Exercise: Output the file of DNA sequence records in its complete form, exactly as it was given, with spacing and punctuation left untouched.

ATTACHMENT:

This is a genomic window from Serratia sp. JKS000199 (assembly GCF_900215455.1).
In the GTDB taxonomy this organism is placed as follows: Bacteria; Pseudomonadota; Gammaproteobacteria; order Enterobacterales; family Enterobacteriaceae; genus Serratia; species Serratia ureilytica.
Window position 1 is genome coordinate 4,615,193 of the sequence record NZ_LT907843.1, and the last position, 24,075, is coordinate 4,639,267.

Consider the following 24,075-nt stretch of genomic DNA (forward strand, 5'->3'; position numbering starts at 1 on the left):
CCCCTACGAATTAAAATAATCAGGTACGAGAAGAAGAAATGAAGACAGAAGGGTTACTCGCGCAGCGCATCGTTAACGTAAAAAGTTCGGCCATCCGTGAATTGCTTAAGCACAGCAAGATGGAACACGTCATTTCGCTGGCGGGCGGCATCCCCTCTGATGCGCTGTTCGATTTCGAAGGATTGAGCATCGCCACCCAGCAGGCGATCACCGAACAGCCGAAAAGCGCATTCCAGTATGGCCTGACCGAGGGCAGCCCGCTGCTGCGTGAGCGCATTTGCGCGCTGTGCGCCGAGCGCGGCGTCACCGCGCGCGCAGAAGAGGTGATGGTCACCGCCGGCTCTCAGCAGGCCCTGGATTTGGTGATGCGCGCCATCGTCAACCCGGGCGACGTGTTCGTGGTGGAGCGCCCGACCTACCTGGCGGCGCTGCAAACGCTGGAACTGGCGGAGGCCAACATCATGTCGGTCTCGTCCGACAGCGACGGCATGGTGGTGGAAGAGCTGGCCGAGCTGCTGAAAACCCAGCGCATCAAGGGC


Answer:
This is a genomic window from Serratia sp. JKS000199 (assembly GCF_900215455.1).
In the GTDB taxonomy this organism is placed as follows: Bacteria; Pseudomonadota; Gammaproteobacteria; order Enterobacterales; family Enterobacteriaceae; genus Serratia; species Serratia ureilytica.
Window position 1 is genome coordinate 4,615,193 of the sequence record NZ_LT907843.1, and the last position, 24,075, is coordinate 4,639,267.

Consider the following 24,075-nt stretch of genomic DNA (forward strand, 5'->3'; position numbering starts at 1 on the left):
CCCCTACGAATTAAAATAATCAGGTACGAGAAGAAGAAATGAAGACAGAAGGGTTACTCGCGCAGCGCATCGTTAACGTAAAAAGTTCGGCCATCCGTGAATTGCTTAAGCACAGCAAGATGGAACACGTCATTTCGCTGGCGGGCGGCATCCCCTCTGATGCGCTGTTCGATTTCGAAGGATTGAGCATCGCCACCCAGCAGGCGATCACCGAACAGCCGAAAAGCGCATTCCAGTATGGCCTGACCGAGGGCAGCCCGCTGCTGCGTGAGCGCATTTGCGCGCTGTGCGCCGAGCGCGGCGTCACCGCGCGCGCAGAAGAGGTGATGGTCACCGCCGGCTCTCAGCAGGCCCTGGATTTGGTGATGCGCGCCATCGTCAACCCGGGCGACGTGTTCGTGGTGGAGCGCCCGACCTACCTGGCGGCGCTGCAAACGCTGGAACTGGCGGAGGCCAACATCATGTCGGTCTCGTCCGACAGCGACGGCATGGTGGTGGAAGAGCTGGCCGAGCTGCTGAAAACCCAGCGCATCAAGGGC